Free improvisation in a new music context can often be a challenge. How to create new sonic landscapes? How to provide a structure that encourages collective improvisation? How to stretch the limits of traditional instruments in new and unheard-of ways? With his Ensemble at Musica Genera 2002, Chris Burn and company provide at least some of the answers in a program which challenges conventional concepts of both sound and improvisation.
Burn is a pianist who eschews all convention on his instrument. Rarely, if ever, does one actually hear what one can clearly identify as a piano. That is, in fact, both an asset and a liability of the entire ensemble: it is almost impossible to clearly identify what any of its members are doing. Unlike Evan Parker’s Electro-Acoustic Ensemble, where the individual performers are clearly delineated even through the electronic treatments, there is a certain selflessness to Burn's ensemble – which may or may not be a good thing. Since two-thirds of the ensemble consists of long-standing members, Burn evidently appreciates the specific contributions each member makes. But it remains a challenge for the listener to appreciate any specific performance; rather, one has to simply accept what is presented simply for what it is.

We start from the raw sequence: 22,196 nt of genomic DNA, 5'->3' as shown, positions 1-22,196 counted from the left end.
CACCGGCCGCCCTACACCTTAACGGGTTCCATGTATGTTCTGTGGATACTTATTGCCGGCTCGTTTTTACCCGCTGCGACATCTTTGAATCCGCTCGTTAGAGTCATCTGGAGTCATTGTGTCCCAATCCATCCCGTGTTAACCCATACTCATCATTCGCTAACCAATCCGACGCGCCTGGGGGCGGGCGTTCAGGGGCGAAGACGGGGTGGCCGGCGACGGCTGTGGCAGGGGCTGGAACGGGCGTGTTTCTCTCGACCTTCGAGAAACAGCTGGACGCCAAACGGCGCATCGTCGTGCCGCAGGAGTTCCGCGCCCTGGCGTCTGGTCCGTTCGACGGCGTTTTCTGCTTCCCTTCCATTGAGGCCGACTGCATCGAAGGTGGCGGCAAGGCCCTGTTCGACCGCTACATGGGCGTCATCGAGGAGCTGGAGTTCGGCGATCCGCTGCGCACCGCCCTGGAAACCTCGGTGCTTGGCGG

The program, recorded live in Poland in 2002, consists of three group improvisations and three composed pieces. It is difficult to differentiate between them, as the overall sound is so foreign, so alien, that there are no traditional forms to hang on to. Nevertheless, on a piece like Burn’s “Rotacja,” there are moments where the ensemble seems to converge on a single idea which would imply a structure that is less-than-clearly there. Using microtonality, layered textures and tone colours, the ensemble shifts from near-silence to bursts of cacophonous noise.
Even within the context of free music, the work of Chris Burn's Ensemble is extremely challenging. Because there is absolutely no convention to hang onto, the listener must give up all preconceived notions of what music should sound like. Ensemble at Musica Genera 2002 does, however, capture a moment in time with a group that provides a window onto a strange audioscape; for the listener who is prepared to work at it, there are rewards hidden within.
Zaczac, Rotacja, QPDBQP, Strach Na Wroble, Kontynuowac, Konczyc
Chris Burn (piano), John Butcher (tenor and soprano saxophones), Xavier Charles (clarinet), Rhodri Davies (harp),
Matt Hutchinson (synthesizer and electronics), Nikos Veliotis (cello)
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